Blind Necessity

When there is a rational necessity to a step occurring despite the chance of that step occurring being random.
This refers mainly to a forced move in evolution, where an organism is forced to select for a particular trait despite the mutation leading to traits being random. Frequently these are circumstances that are contingent in the realms of physics and logical possibility but necessary in the realm of biology.
“So at least some ‘biological necessities’ may be recast as obvious solutions to most general problems, as forced moves in Design Space. These are cases in which, for one reason or another, there is only one way things can be done. But reasons can be deep or shallow. The deep reasons are the constraints of the laws of physics — such as the Second Law of Threnodynamics, or the laws of mathematics or logic. The shallow reasons are just historical. There used to be two or more ways this problem might be solved, but now that some historical accident has sent us off down one particular path, only one way is remotely available; it has become a ‘virtual necessity,’ a necessity for all practical purposes, given the cards that have been dealt. The other options are really no longer any other options at all.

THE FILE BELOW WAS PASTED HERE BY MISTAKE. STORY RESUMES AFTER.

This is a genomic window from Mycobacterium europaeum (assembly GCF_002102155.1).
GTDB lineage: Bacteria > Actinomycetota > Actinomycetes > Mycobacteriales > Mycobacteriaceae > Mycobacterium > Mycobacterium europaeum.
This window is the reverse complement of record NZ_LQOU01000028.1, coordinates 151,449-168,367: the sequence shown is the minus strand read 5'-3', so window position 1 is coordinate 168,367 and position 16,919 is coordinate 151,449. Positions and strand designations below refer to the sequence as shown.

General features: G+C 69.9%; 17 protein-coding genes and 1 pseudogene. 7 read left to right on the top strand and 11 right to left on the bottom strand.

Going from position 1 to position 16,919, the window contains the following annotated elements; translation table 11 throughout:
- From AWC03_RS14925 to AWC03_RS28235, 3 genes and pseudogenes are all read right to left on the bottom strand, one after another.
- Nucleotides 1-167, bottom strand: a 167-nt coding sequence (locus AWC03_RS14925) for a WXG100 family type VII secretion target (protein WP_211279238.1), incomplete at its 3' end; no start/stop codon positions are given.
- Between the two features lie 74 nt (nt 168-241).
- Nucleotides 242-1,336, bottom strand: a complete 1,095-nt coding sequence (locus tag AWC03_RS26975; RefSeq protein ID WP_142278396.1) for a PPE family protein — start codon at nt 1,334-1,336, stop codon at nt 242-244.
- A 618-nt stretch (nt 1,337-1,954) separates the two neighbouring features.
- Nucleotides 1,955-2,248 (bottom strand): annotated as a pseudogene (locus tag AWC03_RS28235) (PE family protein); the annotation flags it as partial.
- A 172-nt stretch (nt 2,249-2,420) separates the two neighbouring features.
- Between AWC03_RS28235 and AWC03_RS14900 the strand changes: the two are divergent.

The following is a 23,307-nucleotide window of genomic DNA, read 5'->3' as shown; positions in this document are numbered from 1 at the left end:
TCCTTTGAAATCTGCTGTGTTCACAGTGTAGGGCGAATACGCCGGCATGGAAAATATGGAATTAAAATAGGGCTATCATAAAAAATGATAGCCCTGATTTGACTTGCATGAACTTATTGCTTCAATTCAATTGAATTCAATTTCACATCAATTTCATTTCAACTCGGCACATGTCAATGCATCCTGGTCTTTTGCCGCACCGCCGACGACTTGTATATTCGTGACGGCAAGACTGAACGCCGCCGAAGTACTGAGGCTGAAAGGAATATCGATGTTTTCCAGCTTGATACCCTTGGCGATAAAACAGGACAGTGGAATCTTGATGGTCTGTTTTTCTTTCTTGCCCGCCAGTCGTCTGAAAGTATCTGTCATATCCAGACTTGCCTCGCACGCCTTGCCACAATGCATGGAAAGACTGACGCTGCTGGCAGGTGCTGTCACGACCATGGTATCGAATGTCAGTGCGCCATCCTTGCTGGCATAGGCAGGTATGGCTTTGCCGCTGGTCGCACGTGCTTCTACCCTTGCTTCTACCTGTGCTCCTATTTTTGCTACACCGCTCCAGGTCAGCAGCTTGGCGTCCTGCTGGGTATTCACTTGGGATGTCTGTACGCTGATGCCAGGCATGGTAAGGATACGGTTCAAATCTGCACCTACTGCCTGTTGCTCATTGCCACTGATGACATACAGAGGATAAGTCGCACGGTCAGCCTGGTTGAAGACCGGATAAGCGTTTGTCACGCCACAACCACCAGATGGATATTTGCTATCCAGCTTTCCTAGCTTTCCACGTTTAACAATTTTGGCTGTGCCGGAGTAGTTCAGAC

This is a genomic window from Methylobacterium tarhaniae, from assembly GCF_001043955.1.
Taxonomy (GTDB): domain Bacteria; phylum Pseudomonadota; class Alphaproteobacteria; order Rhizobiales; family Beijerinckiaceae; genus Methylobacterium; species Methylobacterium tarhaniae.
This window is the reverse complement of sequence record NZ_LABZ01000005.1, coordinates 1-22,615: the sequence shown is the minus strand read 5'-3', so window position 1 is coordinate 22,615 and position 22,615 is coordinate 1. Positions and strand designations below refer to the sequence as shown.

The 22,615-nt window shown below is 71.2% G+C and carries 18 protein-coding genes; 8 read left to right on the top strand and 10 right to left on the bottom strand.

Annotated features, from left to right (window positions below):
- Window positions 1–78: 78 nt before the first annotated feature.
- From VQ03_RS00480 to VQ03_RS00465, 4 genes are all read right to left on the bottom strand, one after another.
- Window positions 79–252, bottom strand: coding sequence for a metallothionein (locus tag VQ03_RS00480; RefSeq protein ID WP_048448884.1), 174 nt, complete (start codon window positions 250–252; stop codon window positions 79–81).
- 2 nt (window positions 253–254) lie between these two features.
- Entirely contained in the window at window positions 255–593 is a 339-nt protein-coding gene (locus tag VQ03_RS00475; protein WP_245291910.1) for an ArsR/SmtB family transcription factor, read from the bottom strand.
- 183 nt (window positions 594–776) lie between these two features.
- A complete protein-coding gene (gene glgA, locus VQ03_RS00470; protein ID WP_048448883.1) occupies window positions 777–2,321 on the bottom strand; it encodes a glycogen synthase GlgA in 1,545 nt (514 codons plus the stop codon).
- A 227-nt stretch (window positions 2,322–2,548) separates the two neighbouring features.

The marriage of chance and necessity is a hallmark of biological regularities. People often want to ask: ‘Is it merely a massively contingent fact that circumstances are as they are, or can we read some deep necessity into them?’ The answer is almost always: Both. But note that the type of necessity that fits so well with the chance of random, blind generation is the necessity of reason. It is an inescapably teleological variety of necessity, the dictate of what Aristotle called practical reasoning” (129, Darwin’s Dangerous Idea)
Darwin’s Dangerous Idea by Daniel Dennett

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